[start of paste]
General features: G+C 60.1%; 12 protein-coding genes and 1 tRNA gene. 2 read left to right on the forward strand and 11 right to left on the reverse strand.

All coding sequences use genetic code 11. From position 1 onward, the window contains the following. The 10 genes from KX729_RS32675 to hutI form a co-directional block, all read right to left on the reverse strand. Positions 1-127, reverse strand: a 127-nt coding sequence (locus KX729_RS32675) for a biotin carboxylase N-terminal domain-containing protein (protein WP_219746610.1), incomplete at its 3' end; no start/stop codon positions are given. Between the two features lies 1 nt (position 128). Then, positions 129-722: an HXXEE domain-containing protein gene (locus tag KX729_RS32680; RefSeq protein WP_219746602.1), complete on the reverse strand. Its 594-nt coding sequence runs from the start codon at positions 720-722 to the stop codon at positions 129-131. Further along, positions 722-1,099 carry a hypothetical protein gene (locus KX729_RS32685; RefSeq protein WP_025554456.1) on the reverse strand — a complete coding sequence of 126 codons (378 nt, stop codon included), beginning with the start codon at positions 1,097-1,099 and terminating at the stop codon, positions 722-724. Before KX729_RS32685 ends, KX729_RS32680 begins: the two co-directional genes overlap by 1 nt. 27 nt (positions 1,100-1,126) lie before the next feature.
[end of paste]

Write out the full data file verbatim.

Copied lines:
General features: G+C 60.1%; 12 protein-coding genes and 1 tRNA gene. 2 read left to right on the forward strand and 11 right to left on the reverse strand.

All coding sequences use genetic code 11. From position 1 onward, the window contains the following. The 10 genes from KX729_RS32675 to hutI form a co-directional block, all read right to left on the reverse strand. Positions 1-127, reverse strand: a 127-nt coding sequence (locus KX729_RS32675) for a biotin carboxylase N-terminal domain-containing protein (protein WP_219746610.1), incomplete at its 3' end; no start/stop codon positions are given. Between the two features lies 1 nt (position 128). Then, positions 129-722: an HXXEE domain-containing protein gene (locus tag KX729_RS32680; RefSeq protein WP_219746602.1), complete on the reverse strand. Its 594-nt coding sequence runs from the start codon at positions 720-722 to the stop codon at positions 129-131. Further along, positions 722-1,099 carry a hypothetical protein gene (locus KX729_RS32685; RefSeq protein WP_025554456.1) on the reverse strand — a complete coding sequence of 126 codons (378 nt, stop codon included), beginning with the start codon at positions 1,097-1,099 and terminating at the stop codon, positions 722-724. Before KX729_RS32685 ends, KX729_RS32680 begins: the two co-directional genes overlap by 1 nt. 27 nt (positions 1,100-1,126) lie before the next feature.